Storm Chase: 11 April 2002

Chasers: Dorian J. Burnette, Greg Hutchinson, Adam Kennedy, Cory Phelps, and Andy Verbil

Preliminary Destination: Kingman, KS

Note: Images are shown as thumbnails in the chase account. Click on the thumbnail to view a larger image.

We never made it to our preliminary destination. We made our first stop in Goddard, and began to look at the Internet in addition to fueling up. We noticed a decent tower up to our north and at first we were going to move toward it, but then out of nowhere new development occurred directly to our west toward Pretty Prairie and Castleton. Given the explosive development, we did not hesitate one second and began to move into a position where we could observe this developing storm. Shortly before 5 p.m. CDT, we pulled off on a dirt road a couple of miles north of Cheney Lake to view the storm to our west and northwest. At this time, I made a telephone call to KSN and Dave Freeman mentioned that the storm was going up fast and looking very impressive.

We continued to observe the storm from our location and noted an increase in rainfall and lightning. We also captured a downburst. The storm was now severe with severe thunderstorm warnings being issued. The first set of images below are from this point in time. The view is looking west-northwest between Pretty Prairie and Castleton.

Rain-free Base Downburst Downburst Downburst

The rain-free base continued to develop to the southwest and our view became blocked by trees. It also began to rain at our location. Little did we know that the storm was making a hard right turn toward us at the time. With our view of the rain-free base becoming restricted, we began to head southward back toward Cheney Lake in order to reposition and view the back end of the storm. It was now approximately 5:25 p.m. CDT, and the storm had only been a storm for a short while. It seemed reasonable that it would be about another 10 minutes or so before interesting things would begin to occur. Unfortunately, this was not the case and Cory Phelps noticed the Pretty Prairie tornado on the ground as we were moving southward. We immediately stopped in order to grab pictures before it dissipated (images below). The view is looking west-southwest toward Pretty Prairie.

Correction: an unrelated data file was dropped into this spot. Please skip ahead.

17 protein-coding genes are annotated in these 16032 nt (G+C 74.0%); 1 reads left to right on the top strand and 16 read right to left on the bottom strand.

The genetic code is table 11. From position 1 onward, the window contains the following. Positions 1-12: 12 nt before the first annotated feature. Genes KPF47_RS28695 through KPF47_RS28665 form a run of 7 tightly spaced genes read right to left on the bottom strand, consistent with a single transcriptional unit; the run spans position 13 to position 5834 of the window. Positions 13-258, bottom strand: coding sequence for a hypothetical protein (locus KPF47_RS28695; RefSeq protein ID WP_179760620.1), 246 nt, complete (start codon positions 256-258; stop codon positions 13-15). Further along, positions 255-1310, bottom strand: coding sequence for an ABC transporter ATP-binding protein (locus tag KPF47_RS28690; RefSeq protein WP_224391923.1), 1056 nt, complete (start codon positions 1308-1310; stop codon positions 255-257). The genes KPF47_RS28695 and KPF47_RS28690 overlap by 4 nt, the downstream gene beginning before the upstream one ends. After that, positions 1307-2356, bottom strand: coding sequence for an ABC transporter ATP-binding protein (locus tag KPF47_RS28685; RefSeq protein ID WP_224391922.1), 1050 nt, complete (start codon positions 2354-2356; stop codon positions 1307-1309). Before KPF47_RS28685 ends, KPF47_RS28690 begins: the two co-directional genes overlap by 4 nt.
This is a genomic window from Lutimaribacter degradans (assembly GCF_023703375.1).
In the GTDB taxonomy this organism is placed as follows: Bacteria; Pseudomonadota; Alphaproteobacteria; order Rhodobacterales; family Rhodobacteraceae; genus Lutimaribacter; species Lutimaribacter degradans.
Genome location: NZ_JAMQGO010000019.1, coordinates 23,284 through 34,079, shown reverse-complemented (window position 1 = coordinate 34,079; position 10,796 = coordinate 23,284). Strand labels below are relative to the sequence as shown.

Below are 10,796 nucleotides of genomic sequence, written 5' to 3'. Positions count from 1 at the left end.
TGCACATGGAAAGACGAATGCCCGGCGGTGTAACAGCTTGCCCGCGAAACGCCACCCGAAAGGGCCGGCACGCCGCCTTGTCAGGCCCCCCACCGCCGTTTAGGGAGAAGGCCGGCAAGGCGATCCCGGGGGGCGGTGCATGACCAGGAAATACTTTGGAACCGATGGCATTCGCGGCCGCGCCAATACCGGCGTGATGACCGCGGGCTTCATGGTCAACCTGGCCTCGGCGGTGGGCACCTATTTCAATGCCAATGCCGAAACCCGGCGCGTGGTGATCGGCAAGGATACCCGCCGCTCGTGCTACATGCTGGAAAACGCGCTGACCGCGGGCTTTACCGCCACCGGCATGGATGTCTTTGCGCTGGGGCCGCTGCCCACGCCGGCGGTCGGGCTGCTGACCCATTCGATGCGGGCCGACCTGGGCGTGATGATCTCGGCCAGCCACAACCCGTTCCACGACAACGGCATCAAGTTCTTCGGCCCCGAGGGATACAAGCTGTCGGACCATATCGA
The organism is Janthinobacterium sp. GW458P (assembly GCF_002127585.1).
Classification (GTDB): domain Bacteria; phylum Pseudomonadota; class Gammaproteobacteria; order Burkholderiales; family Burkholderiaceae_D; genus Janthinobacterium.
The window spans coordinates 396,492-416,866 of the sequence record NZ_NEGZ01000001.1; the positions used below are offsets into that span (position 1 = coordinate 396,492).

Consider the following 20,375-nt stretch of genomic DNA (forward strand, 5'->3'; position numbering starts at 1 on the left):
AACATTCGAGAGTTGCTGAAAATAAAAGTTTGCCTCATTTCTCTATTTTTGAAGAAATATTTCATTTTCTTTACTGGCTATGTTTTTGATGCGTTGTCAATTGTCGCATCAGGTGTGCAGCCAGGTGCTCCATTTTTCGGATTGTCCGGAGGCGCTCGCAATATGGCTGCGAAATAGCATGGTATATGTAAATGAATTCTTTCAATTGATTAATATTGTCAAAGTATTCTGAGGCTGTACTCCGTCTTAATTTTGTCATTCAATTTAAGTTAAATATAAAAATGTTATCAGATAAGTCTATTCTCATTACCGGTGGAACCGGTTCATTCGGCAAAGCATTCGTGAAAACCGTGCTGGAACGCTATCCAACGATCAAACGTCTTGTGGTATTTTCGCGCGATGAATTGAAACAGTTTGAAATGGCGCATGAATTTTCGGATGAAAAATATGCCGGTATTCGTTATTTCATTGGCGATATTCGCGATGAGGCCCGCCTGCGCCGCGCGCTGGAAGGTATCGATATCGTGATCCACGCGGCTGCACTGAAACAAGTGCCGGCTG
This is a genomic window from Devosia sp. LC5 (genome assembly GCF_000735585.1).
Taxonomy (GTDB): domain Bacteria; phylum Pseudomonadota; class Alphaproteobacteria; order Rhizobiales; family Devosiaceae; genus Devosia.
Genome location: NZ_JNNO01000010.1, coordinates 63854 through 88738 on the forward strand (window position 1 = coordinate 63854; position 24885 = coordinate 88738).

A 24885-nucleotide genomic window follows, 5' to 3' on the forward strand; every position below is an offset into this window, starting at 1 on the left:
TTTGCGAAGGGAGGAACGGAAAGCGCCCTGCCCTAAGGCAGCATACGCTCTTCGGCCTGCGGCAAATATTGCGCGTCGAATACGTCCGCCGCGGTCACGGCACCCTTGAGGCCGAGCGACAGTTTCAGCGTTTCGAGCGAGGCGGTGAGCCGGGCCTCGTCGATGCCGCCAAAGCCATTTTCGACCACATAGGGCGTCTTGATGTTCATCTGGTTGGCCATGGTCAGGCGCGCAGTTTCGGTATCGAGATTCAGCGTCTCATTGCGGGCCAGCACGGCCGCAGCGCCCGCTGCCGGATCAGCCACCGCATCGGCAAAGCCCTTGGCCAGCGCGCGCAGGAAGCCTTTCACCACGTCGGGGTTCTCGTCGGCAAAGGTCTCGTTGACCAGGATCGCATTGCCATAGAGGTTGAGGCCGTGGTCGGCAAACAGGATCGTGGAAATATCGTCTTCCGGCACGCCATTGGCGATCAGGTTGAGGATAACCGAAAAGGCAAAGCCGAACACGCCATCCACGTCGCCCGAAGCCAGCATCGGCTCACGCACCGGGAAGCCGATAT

Tornado Tornado Tornado

The tornado continued for about 30 seconds to 1 minute. Once it dissipated, we continued down the road in order to get into better telephone reception so I could call the report into KSN. It is important to note that the tornado was not associated with the main updraft of the storm. Instead, it was along the flanking line. Tornadoes are not rare along flanking lines, and this is a prime reason why you cannot concentrate on just one area of the thunderstorm.

The call-in to KSN was an on-air live report. Once I got off the air, we continued southward on K-251 and stopped just north of U.S. 54 in order to take more pictures of the storm. A couple of wall clouds were observed, and I made another live on-air report with KSN at this time. The images below are from this time. The view is looking northwest toward Cheney Lake.

Wall Cloud Wall Cloud Wall Cloud Wall Cloud

The storm was continuing to move in our direction, so we had to move southward every 5 minutes or so to stay out ahead of it. Each time we moved south, another on-air report with KSN was made and more pictures were taken. The images below are from these stops on K-251. The view is looking west between Cheney and Norwich.

Wall Cloud Wall Cloud Wall Cloud Downburst
Rain-free Base Downburst Wall Cloud Wall Cloud

We continued to track the storm to the west and southwest toward the town of Harper, but began to notice that it was decreasing in strength. After a stop in the town of Harper and with darkness upon us, we decided to head back toward home.